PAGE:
At the same time there will be new opportunities in South America, Mexico and longer-term Japan. In the first case, free trade accords and higher blends will help, in Mexico the nation-wide use of E-10 and the gradual liberalisation of fuel prices. In Japan, the government recently announced that it would allow the use of US corn ethanol in the production of ETBE. This market had so far been reserved for cane ethanol from Brazil.
The ethanol sector in Canada continues to be on a growth path. And the outlook is that the pace of expansion could accelerate.
In the frame-work of its obligations under the Paris Accord, Canada has the objective to achieve 30 mega-tonnes of annual reductions in GHG emissions by 2030.
So far, it is not yet clear how the government will implement this policy but industry sources expect that a system similar to California’s Low Carbon Fuel Standard (LCFS) will be introduced.
In this case, fuel alcohol consumption could rise to somewhat below 6 mln cubic metres by 2025 and 9 mln by 2030.
And while it is not clear whether or not these targets will be reached the discussions around the Clean Fuels Standard have underlined that there are hardly any short-term alternatives to ethanol and biodiesel at hand to meet these aggressive targets.
Mexico has not introduced an E-10 mandate but allowed the blend in all of the country except three metropolitan areas where the old 5.7% mix will remain the limit.
The main argument for E-10 in the country is its lower cost. Also, it makes importing product from the US where almost all gasoline contains 10% ethanol, much easier.
Potentially, the move has opened a market of 4 mln cubic metres of ethanol a year. Of course, consumption is not going to go up to this level in the short term.
However, the role of ethanol as a fuel component will rise in the years ahead.
In Brazil this year’s cane harvest will be only little changed.
As the industry is keen to cash in on better ethanol prices, sugar production will be negatively impacted during the season.
There are several reasons for these assumptions:
- Demand for transportation fuels has started to pick up as the country is moving out of recession. This will support ethanol as well.
- Firmer international crude oil prices will also support ethanol demand after the country has liberalised gasoline prices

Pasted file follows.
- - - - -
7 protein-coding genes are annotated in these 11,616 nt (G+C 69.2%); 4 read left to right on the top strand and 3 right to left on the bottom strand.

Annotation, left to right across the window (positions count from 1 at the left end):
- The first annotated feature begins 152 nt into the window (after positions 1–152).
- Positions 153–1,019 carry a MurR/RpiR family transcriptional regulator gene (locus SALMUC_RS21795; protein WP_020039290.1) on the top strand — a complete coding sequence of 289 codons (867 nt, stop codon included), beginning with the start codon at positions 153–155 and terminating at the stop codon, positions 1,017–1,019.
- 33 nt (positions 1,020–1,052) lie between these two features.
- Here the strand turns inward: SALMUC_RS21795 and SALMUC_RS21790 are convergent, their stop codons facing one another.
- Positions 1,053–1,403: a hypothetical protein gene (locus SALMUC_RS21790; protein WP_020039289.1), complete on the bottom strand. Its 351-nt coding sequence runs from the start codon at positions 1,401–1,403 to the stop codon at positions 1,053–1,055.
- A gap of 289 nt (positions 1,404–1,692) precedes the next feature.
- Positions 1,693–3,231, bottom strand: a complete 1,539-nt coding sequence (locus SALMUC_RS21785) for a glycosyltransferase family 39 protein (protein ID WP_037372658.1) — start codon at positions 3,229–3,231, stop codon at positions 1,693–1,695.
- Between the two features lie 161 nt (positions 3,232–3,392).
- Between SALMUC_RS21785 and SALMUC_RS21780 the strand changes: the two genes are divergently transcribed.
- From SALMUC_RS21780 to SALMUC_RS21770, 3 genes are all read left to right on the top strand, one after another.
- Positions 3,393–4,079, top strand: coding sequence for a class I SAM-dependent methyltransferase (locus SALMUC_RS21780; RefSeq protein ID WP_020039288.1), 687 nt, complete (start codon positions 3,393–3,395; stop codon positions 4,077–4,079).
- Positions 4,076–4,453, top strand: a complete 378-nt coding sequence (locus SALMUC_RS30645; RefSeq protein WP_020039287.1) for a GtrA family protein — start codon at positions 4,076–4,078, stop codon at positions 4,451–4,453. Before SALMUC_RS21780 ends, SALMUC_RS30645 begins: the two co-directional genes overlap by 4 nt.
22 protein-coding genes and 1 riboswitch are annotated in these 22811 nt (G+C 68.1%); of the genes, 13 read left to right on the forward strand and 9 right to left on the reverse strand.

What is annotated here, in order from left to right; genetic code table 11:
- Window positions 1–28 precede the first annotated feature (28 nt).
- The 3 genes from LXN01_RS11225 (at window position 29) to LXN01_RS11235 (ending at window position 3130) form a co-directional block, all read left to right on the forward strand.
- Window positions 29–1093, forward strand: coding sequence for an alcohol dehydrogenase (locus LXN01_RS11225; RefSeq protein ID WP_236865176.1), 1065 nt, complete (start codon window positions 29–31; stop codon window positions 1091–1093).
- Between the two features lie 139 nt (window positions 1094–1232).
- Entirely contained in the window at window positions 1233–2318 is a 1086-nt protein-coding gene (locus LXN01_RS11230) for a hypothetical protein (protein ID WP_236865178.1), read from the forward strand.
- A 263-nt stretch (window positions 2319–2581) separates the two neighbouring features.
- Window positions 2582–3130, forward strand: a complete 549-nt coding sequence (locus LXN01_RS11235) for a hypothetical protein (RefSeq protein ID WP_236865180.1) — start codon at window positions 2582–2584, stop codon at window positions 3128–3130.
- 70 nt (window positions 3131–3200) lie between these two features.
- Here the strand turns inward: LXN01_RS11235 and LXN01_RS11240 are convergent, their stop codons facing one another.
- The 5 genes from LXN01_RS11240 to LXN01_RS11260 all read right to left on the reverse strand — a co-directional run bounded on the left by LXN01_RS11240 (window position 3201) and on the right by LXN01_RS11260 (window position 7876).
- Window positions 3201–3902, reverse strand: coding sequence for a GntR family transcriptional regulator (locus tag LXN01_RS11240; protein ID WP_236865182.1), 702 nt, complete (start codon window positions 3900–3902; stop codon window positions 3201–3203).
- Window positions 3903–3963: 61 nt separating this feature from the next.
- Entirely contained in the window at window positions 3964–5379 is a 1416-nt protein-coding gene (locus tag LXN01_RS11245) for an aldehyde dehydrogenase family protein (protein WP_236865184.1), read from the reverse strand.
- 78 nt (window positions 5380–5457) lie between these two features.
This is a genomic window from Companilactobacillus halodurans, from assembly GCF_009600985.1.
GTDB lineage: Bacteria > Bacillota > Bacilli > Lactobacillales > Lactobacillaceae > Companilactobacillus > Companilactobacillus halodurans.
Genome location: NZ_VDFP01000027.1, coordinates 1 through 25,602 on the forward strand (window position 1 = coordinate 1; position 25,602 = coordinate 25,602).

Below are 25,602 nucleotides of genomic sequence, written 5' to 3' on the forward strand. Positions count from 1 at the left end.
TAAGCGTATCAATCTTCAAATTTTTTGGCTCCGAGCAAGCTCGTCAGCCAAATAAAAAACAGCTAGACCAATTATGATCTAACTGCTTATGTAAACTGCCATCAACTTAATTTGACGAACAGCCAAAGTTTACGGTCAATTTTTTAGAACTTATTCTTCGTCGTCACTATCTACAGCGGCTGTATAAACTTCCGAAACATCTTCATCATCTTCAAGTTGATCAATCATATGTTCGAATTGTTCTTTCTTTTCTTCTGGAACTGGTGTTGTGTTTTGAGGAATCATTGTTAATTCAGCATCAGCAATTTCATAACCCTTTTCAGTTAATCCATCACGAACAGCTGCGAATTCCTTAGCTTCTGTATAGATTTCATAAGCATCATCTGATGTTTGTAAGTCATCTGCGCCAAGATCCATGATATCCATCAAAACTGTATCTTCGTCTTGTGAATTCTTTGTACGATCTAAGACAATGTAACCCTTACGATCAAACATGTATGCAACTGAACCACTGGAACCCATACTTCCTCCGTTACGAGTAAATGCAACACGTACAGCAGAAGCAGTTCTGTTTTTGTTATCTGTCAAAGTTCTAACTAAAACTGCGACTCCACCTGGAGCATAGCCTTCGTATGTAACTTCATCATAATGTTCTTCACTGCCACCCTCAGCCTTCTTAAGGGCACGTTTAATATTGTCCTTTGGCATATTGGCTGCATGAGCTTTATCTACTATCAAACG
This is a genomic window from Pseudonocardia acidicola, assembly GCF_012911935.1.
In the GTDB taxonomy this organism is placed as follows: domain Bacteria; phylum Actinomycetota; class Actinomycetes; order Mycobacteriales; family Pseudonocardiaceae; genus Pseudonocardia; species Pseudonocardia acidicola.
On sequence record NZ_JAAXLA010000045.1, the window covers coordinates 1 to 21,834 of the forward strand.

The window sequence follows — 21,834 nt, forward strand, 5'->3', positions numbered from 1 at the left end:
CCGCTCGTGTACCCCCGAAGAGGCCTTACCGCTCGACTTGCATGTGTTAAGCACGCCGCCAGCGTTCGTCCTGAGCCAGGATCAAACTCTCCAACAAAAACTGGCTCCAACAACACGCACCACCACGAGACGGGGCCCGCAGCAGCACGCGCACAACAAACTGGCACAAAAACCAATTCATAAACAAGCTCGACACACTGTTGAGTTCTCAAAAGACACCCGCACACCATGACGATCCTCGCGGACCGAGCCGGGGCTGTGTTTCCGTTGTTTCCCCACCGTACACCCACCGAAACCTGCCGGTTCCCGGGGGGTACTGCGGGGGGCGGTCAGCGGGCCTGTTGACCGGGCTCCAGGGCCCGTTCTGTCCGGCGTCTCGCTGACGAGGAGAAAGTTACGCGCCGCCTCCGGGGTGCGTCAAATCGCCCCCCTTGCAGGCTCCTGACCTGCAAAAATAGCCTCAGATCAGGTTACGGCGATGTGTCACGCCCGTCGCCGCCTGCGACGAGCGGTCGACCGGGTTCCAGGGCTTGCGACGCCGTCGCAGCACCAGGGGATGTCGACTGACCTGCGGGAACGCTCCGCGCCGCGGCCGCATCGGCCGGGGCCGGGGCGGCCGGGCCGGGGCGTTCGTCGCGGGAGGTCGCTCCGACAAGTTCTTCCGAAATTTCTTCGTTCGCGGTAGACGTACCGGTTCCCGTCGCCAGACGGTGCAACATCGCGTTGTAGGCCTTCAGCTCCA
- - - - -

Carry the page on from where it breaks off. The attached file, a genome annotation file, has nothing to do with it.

- Finally, the tariff rate quota system may also support the sector.
Another important factor for the expectation of a recovery in ethanol production is the negative outlook for the sugar market in 2018/19.
In contrast to the previous two years focusing on sugar production is not making much sense for millers.
Ethanol is now consistently more attractive to produce than sugar and this has started to trigger an increase in the allocation of cane to ethanol.
Longer-term, Brazil’s RenovaBio program may fundamentally change the way the sector is operating.
Even though it has not been determined how this program will work in detail, it will provide incentives to substitute green fuels with a low carbon intensity for fossil fuels.
This could lift demand to over 40 mln cubic metres by 2030.
Currently the country is busy to sort out the details of the program but the plan is that it will kick in on January 1, 2020.
Europe could see a substantial sur-plus this year and possibly in 2019 as well.
This mainly has to do with the continuing overcapacity in the sector and the ample supplies of both grains and sugar beet.
Indeed, the large beet crop of 2017/18 will result in a much bigger supply of ethanol from this feedstock than in the last two seasons.
This has dragged down the forward price curve for ethanol over the last six months.
As sugar beet supplies will only little change in 2018/19, the pressure on prices is likely to continue in the months ahead.
We expect the beet ethanol plants in France, Germany, the UK and the Czech Republic to continue working at capacity. As a result they could absorb 12 mln tonnes of sugar beet, almost twice the amount processed in 2016/17.
In the meantime, grain prices are likely to lend some support as the EU might see a grain deficit in 2018/19.